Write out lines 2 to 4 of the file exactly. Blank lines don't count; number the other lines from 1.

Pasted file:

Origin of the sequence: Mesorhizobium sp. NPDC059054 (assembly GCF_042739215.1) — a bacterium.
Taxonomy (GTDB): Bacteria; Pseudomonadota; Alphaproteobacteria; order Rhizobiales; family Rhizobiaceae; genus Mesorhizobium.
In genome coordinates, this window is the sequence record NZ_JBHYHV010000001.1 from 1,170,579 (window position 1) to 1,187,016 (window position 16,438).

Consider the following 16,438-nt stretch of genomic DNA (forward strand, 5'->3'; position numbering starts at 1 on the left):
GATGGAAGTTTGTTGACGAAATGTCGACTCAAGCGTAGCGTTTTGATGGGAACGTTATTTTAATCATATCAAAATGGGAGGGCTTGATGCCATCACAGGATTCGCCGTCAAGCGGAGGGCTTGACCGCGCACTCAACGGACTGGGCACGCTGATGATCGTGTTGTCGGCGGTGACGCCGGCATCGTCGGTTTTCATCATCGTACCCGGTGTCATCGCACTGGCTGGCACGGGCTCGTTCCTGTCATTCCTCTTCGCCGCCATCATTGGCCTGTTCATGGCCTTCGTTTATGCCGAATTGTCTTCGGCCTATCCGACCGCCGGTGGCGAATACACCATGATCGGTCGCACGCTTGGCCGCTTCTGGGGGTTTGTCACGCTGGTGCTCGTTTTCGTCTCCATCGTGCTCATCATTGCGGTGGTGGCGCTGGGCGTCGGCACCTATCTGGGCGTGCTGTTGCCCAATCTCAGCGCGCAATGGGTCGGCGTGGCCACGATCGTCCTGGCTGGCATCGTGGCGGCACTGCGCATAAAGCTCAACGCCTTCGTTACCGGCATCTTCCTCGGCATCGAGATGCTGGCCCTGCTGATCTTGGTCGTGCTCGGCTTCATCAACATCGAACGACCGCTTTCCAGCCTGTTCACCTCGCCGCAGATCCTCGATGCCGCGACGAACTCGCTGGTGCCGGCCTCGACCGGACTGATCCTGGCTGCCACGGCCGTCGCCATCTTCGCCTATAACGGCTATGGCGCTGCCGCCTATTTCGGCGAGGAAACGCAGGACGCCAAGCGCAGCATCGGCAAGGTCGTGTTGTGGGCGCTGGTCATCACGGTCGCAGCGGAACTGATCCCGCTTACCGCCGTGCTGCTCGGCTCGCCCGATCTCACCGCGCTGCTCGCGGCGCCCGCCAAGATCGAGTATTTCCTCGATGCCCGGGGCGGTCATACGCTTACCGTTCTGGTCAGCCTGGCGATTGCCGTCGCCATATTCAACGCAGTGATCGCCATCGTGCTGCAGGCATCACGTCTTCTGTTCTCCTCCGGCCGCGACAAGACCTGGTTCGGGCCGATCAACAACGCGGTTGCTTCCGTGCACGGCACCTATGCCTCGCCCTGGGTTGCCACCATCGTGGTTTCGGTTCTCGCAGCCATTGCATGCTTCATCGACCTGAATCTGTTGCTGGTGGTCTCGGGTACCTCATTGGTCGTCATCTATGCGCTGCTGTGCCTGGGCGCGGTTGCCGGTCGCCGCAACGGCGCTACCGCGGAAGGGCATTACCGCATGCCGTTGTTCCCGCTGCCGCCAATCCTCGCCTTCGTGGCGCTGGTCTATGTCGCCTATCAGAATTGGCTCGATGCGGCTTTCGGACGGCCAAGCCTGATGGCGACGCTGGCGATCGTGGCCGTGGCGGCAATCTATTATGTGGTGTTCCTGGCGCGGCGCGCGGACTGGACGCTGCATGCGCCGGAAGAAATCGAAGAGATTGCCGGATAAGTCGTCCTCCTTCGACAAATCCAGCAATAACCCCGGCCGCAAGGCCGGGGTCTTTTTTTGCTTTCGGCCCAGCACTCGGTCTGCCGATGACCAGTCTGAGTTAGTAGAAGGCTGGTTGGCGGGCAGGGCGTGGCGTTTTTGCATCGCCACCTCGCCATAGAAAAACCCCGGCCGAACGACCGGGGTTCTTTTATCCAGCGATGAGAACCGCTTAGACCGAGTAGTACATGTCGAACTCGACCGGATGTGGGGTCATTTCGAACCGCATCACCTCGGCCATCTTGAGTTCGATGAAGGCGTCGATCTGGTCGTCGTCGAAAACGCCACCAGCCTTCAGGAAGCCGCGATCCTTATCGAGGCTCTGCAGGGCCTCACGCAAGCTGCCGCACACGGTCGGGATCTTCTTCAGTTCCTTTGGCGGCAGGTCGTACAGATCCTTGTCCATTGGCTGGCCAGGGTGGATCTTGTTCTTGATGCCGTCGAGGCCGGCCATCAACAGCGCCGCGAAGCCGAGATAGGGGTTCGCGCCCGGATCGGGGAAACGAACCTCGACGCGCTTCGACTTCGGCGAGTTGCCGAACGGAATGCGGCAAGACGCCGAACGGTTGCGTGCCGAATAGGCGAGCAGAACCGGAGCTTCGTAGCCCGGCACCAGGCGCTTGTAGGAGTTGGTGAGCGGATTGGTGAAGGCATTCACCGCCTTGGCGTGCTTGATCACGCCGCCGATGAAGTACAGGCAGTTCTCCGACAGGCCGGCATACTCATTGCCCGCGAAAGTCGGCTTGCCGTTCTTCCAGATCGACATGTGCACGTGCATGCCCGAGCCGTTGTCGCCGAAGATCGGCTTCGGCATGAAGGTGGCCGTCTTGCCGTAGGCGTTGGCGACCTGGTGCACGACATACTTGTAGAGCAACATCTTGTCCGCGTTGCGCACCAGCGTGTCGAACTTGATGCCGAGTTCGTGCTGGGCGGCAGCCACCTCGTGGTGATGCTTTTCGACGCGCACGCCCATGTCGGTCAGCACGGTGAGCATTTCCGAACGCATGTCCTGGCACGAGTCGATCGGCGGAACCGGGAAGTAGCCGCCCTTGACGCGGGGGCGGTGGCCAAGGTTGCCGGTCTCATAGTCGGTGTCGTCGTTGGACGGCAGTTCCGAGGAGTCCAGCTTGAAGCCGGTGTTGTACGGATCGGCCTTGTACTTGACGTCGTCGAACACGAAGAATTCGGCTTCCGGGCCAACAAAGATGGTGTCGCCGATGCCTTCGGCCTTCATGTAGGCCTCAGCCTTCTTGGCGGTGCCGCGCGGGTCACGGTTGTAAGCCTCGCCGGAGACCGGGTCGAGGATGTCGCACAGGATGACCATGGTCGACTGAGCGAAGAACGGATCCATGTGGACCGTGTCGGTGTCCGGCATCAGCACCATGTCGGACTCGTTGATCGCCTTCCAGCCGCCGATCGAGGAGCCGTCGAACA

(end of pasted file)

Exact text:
Taxonomy (GTDB): Bacteria; Pseudomonadota; Alphaproteobacteria; order Rhizobiales; family Rhizobiaceae; genus Mesorhizobium.
In genome coordinates, this window is the sequence record NZ_JBHYHV010000001.1 from 1,170,579 (window position 1) to 1,187,016 (window position 16,438).

Consider the following 16,438-nt stretch of genomic DNA (forward strand, 5'->3'; position numbering starts at 1 on the left):